Taking a look at the second group of teams at the Lima Major, biggest Dota event of the year so far.
Although the Winter Tour of the Dota Pro Circuit provided plenty of entertainment, every Dota 2 fan worth their salt has been waiting for the exciting prospect that is the Lima Major. The first Dota 2 Major to be held in South America, the tournament will feature 18 of the best teams out there, which promises scintillating action and thrilling games for the duration of the tournament’s 2-week-long run. The event begins with the Group Stage, and as we have already previewed the teams from Group A, here’s our take on the squads in Group B.
For those who haven’t had the chance to check out the groups yet, Group B contains the following teams:
- BetBoom Team
- Geek Slate
- Shopify Rebellion
- Team Aster
- Team Liquid
The South American giants seem to have consolidated their position in the region following their split/merger with the former Thunder Awaken roster. While they were a brilliant team before, they had more competition in the region but are now virtually undisputed. Known for their off-beat playstyle and aggressive moves, beastcoast are able to surprise teams from other regions increasingly often with their almost unique brand of Dota.
The Peruvian giants had a flawless run in their DPC Winter Tour, and will be one of the teams to watch at the tournament. They will also be facing foreign teams on home soil for the first time in their history, and if they can make it out of the groups, you can bet that there will be a ridiculous amount of support for them at Lima’s Arena 1.
At the start of the Winter Tour, Eastern Europe looked to be one of the toughest, most closely-contested regions. Most people were putting their money on Team Spirit, Darkside or Virtus.Pro to take the top spot. However, it was BetBoom who rose above the rest to the summit. The CIS side were flawless, and only dropped two games during their run.
HERE IS OUR SCHEDULE FOR THE GROUP STAGE 🔥🔥
Which match are you looking forward to the most? pic.twitter.com/dZrBs9848B
— BetBoom Team (@BetBoomTeam) February 20, 2023
It looks as though the Russian side’s heavy investment into the team — which included the recruitment of an entirely new squad with talents from the likes of Spirit, VP, Evil Geniuses and Entity — has paid off. The shadows of their Group Stage exit from last year’s The International 11 seems to be lifting, and a Major trophy might not be far from being lifted either.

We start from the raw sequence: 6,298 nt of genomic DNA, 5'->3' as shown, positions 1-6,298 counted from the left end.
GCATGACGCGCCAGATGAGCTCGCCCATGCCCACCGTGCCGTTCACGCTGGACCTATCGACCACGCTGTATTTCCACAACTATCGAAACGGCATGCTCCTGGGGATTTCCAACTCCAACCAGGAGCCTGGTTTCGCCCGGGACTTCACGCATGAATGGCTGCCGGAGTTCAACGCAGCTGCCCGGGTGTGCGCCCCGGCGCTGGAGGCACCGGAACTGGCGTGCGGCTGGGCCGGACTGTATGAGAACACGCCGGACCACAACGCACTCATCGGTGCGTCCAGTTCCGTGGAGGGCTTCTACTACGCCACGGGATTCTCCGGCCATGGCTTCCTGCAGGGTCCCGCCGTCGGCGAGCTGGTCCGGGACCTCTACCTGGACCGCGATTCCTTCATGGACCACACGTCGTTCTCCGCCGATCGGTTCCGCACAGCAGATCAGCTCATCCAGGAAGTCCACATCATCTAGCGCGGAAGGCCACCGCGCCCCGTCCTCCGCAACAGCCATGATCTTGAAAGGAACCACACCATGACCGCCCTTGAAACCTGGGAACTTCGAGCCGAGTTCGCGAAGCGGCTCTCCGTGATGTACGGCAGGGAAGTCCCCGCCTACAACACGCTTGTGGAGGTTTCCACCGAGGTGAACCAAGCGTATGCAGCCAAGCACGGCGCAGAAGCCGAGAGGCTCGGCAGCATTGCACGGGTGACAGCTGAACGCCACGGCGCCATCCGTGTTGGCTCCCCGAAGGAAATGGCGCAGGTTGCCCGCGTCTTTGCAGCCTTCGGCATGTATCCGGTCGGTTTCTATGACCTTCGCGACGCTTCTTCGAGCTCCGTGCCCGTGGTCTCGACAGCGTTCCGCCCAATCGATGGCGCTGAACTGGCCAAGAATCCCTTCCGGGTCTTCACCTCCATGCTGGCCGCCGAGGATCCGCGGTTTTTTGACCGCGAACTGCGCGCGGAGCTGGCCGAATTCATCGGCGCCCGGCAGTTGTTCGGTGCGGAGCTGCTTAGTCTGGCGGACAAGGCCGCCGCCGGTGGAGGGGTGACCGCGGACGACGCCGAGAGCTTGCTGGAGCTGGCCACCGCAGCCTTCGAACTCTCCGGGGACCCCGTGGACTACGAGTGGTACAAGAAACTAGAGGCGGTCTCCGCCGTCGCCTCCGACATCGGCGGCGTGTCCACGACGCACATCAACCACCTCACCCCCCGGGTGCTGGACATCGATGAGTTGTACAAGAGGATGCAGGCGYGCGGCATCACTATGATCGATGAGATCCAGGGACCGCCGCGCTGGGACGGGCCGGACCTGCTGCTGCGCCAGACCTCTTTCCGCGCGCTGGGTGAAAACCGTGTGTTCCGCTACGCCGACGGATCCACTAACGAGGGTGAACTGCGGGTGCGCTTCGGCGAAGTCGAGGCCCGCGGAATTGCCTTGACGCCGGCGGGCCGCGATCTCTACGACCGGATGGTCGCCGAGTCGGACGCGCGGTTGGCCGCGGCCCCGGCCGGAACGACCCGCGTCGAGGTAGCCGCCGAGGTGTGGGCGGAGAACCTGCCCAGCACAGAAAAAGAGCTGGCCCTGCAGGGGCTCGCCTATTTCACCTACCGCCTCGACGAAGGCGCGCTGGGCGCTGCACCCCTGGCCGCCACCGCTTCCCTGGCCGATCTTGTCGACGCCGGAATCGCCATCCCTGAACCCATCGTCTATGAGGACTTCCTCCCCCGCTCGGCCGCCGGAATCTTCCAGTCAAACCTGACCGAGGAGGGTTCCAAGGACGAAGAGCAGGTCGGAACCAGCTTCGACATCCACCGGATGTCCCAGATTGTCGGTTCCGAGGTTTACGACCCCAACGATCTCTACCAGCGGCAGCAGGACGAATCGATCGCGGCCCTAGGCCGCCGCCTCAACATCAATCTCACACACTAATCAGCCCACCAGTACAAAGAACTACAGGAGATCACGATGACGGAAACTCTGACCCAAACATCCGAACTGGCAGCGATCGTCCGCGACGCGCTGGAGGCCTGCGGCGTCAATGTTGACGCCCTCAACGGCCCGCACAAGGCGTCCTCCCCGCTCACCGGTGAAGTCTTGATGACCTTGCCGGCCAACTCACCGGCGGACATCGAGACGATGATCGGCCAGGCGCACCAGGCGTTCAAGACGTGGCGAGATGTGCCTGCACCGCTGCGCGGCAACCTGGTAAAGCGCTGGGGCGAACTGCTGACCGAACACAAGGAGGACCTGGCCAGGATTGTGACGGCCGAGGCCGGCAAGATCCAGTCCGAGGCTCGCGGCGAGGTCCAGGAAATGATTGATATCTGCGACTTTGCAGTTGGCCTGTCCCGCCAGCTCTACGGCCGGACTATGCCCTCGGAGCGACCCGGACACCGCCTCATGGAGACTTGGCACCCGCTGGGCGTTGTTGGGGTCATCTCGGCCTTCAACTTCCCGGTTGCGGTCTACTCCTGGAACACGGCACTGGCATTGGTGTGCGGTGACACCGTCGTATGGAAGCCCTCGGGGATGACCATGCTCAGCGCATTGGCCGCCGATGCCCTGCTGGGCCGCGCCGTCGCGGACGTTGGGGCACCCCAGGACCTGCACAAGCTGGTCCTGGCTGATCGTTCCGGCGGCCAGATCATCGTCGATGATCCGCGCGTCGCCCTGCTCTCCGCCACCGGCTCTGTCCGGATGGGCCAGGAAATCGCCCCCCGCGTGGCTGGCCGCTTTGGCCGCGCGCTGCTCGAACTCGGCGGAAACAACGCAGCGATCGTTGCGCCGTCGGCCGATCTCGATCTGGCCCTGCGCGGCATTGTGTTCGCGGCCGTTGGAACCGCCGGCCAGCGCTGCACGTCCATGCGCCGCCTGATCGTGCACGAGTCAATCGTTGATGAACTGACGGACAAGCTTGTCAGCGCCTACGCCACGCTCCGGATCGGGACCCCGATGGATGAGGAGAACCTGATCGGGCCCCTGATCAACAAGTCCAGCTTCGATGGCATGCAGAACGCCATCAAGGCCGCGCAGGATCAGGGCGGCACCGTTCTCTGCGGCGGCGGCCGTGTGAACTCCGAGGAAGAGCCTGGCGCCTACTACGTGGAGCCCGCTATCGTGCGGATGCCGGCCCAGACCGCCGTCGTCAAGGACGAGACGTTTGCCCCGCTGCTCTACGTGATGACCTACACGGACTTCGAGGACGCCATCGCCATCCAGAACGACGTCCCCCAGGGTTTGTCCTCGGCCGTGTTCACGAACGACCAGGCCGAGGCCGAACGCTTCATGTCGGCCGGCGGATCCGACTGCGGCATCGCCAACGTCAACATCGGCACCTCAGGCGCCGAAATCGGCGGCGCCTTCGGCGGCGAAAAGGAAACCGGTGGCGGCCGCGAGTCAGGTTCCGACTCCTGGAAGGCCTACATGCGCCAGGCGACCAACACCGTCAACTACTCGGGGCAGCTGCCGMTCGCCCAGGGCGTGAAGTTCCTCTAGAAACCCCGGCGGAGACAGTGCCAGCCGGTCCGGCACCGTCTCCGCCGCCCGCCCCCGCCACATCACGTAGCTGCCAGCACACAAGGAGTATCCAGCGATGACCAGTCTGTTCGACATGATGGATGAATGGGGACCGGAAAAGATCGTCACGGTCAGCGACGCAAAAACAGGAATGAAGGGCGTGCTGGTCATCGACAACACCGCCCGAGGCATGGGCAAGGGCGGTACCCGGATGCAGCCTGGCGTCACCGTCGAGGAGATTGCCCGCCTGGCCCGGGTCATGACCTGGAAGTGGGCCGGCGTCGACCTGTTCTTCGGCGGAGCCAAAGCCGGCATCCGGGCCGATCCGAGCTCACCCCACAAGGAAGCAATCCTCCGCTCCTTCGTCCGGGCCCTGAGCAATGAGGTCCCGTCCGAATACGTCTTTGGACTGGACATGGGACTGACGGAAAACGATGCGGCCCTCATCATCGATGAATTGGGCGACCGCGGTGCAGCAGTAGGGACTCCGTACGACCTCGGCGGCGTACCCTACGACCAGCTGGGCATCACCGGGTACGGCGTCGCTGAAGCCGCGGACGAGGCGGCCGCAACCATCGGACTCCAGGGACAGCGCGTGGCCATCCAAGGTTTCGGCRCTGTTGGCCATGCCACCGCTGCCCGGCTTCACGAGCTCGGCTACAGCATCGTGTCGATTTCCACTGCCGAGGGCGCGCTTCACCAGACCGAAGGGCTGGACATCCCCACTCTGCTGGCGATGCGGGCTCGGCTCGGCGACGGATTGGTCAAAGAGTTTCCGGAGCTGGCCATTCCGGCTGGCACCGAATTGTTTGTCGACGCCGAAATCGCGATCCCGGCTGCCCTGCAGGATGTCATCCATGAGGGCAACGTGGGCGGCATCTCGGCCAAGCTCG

Entity had a pretty solid 2022, but their performance at TI11 left a lot to be desired. They have only undergone one change since their previous campaign. While that doesn’t seem to have affected the team much, this is neither good nor bad in the grand scheme of things. They are still fond of playing some interesting drafts, and can take down the very best of them on a good day.
A tale of friendship, loyalty, and trust.
Coming soon to theaters near you in Lima. pic.twitter.com/enq1YXS0s9
— Entity (@EntityEurope) February 16, 2023
The Indian organization manned by Europeans had a field day during their qualification. After winning just four of their seven matches, Entity managed to edge out OG after what was a dramatic series of events in the three-way tiebreaker between themselves, OG, and reigning TI champs Tundra.
There are not one, but two South-East Asian teams at this Major who managed to qualify despite only having joined the top guns this year. Group A’s Execration is one such team, and the other is Geek Slate. After going through several different iterations, the organization formerly known as Geek Fam returned as Geek Slate, and they have quickly shown that they mean business.
Our #SEAPride arrived and ready to fight at The Lima Major. Good luck boys!🌊✊
— Dota 2 Southeast Asia🌊 (@DOTA2SEA_) February 21, 2023
As one of the relatively unknown quantities at the Major, Geek Slate might surprise some teams at the event. That being said, nobody really expects them to make it too far in. Unless they up their game considerably from their DPC days, they will most likely be eliminated early.
The last team to qualify from Eastern Europe, HellRaisers didn’t have many people rooting for them, but managed to pull off some solid performances to book their ticket to Peru. After only having made it into the top division this year, HellRaisers have raised the bar for themselves with this result, and although they’re underdogs in the context of the Major, teams would be wise not to underestimate them.